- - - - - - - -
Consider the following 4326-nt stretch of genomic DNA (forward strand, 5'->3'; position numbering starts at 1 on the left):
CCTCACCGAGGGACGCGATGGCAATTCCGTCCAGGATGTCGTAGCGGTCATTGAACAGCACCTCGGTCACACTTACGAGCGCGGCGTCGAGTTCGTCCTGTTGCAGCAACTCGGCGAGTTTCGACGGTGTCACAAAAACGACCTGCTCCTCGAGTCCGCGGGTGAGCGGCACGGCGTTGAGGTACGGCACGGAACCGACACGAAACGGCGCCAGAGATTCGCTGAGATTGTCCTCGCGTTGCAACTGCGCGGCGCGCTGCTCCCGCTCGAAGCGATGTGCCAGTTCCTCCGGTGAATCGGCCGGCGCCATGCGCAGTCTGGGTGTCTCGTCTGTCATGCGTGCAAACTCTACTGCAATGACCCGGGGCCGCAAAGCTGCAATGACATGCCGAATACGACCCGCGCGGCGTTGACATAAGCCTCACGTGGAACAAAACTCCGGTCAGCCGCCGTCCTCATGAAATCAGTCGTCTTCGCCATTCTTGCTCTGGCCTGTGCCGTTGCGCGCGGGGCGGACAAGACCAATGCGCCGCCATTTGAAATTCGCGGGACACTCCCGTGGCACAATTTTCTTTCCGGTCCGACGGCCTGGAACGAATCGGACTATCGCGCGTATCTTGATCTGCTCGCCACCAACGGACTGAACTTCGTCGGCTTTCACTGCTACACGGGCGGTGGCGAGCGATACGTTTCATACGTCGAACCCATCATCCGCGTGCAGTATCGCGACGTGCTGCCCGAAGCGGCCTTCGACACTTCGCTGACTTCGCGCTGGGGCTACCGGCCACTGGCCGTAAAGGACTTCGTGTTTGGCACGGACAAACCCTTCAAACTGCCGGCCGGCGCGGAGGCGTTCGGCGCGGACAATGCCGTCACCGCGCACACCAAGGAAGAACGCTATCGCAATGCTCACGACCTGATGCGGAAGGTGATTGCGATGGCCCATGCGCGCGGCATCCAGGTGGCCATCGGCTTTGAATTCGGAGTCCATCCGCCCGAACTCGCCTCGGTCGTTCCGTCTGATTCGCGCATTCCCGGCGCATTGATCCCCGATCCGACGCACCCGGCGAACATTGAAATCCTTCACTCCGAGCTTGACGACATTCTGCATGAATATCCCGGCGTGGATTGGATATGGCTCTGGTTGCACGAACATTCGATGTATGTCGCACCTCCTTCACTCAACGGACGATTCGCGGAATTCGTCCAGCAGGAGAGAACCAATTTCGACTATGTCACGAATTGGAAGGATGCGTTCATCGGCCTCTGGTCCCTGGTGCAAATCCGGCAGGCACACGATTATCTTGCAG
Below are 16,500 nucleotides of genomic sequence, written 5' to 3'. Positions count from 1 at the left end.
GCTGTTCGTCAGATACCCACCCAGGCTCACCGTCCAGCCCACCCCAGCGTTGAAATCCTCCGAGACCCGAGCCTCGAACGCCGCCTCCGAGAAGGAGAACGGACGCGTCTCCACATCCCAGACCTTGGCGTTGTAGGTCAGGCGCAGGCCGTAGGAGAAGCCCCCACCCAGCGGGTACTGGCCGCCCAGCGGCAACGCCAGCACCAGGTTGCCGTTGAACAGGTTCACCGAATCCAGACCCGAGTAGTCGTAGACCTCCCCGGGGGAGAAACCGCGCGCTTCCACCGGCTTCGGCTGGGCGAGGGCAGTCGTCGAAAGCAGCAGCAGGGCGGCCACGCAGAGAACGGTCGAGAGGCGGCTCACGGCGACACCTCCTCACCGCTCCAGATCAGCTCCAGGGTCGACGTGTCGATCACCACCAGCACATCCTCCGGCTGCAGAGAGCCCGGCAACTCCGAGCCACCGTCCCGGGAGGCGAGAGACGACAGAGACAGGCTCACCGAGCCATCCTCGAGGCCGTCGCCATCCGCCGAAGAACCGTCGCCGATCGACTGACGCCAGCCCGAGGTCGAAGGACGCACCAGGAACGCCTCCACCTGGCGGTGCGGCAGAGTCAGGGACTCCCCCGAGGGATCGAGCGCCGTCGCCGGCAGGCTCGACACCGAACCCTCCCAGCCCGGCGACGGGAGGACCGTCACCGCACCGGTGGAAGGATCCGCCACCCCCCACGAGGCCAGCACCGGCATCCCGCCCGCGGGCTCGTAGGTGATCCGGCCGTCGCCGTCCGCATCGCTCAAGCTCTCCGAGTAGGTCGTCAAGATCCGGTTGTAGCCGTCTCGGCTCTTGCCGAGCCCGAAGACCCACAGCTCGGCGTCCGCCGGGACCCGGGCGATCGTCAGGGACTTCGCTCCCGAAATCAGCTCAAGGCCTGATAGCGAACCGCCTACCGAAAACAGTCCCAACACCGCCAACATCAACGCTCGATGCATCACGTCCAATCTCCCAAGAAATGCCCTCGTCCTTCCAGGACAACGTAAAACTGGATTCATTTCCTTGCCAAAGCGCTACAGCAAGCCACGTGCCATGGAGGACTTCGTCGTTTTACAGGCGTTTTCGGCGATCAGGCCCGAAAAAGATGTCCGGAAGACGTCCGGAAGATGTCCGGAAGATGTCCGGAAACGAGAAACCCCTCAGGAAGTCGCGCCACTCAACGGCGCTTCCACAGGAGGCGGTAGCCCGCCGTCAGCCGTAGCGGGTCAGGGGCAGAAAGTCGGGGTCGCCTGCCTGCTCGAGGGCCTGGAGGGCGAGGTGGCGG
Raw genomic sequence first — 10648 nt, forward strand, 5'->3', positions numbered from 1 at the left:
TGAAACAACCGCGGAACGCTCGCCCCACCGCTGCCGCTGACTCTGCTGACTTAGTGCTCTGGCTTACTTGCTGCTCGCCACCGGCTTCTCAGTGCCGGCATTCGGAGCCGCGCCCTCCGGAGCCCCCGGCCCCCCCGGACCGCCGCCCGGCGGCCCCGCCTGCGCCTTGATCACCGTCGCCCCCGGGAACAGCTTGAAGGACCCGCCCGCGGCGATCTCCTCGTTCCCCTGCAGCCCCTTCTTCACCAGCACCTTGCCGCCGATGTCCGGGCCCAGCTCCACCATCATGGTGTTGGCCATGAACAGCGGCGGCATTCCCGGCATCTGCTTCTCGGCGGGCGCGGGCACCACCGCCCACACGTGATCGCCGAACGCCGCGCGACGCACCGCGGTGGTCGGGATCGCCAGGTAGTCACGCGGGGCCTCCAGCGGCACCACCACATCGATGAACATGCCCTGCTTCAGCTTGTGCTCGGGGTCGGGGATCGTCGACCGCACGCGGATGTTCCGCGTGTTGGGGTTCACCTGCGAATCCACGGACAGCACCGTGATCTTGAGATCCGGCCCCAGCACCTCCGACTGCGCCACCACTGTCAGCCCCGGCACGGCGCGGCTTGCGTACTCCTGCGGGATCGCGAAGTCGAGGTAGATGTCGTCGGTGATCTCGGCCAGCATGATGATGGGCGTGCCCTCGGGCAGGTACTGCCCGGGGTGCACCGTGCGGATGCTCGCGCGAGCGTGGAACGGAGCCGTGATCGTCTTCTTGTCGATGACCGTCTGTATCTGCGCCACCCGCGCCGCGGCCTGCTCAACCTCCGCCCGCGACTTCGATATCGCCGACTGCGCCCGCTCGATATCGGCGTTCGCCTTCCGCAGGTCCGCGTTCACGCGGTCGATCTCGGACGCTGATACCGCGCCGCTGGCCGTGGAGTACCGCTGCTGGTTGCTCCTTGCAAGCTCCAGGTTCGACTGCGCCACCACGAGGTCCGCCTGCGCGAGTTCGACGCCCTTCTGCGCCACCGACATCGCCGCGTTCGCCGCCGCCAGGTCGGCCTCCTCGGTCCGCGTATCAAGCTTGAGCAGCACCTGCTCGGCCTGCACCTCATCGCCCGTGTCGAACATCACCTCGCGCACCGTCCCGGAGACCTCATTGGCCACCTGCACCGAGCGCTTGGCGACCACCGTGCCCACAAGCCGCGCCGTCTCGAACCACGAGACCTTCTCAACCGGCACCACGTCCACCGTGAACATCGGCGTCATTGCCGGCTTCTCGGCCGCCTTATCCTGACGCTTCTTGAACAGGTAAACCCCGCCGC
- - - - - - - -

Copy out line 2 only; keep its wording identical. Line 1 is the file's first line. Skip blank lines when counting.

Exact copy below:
CCTCACCGAGGGACGCGATGGCAATTCCGTCCAGGATGTCGTAGCGGTCATTGAACAGCACCTCGGTCACACTTACGAGCGCGGCGTCGAGTTCGTCCTGTTGCAGCAACTCGGCGAGTTTCGACGGTGTCACAAAAACGACCTGCTCCTCGAGTCCGCGGGTGAGCGGCACGGCGTTGAGGTACGGCACGGAACCGACACGAAACGGCGCCAGAGATTCGCTGAGATTGTCCTCGCGTTGCAACTGCGCGGCGCGCTGCTCCCGCTCGAAGCGATGTGCCAGTTCCTCCGGTGAATCGGCCGGCGCCATGCGCAGTCTGGGTGTCTCGTCTGTCATGCGTGCAAACTCTACTGCAATGACCCGGGGCCGCAAAGCTGCAATGACATGCCGAATACGACCCGCGCGGCGTTGACATAAGCCTCACGTGGAACAAAACTCCGGTCAGCCGCCGTCCTCATGAAATCAGTCGTCTTCGCCATTCTTGCTCTGGCCTGTGCCGTTGCGCGCGGGGCGGACAAGACCAATGCGCCGCCATTTGAAATTCGCGGGACACTCCCGTGGCACAATTTTCTTTCCGGTCCGACGGCCTGGAACGAATCGGACTATCGCGCGTATCTTGATCTGCTCGCCACCAACGGACTGAACTTCGTCGGCTTTCACTGCTACACGGGCGGTGGCGAGCGATACGTTTCATACGTCGAACCCATCATCCGCGTGCAGTATCGCGACGTGCTGCCCGAAGCGGCCTTCGACACTTCGCTGACTTCGCGCTGGGGCTACCGGCCACTGGCCGTAAAGGACTTCGTGTTTGGCACGGACAAACCCTTCAAACTGCCGGCCGGCGCGGAGGCGTTCGGCGCGGACAATGCCGTCACCGCGCACACCAAGGAAGAACGCTATCGCAATGCTCACGACCTGATGCGGAAGGTGATTGCGATGGCCCATGCGCGCGGCATCCAGGTGGCCATCGGCTTTGAATTCGGAGTCCATCCGCCCGAACTCGCCTCGGTCGTTCCGTCTGATTCGCGCATTCCCGGCGCATTGATCCCCGATCCGACGCACCCGGCGAACATTGAAATCCTTCACTCCGAGCTTGACGACATTCTGCATGAATATCCCGGCGTGGATTGGATATGGCTCTGGTTGCACGAACATTCGATGTATGTCGCACCTCCTTCACTCAACGGACGATTCGCGGAATTCGTCCAGCAGGAGAGAACCAATTTCGACTATGTCACGAATTGGAAGGATGCGTTCATCGGCCTCTGGTCCCTGGTGCAAATCCGGCAGGCACACGATTATCTTGCAG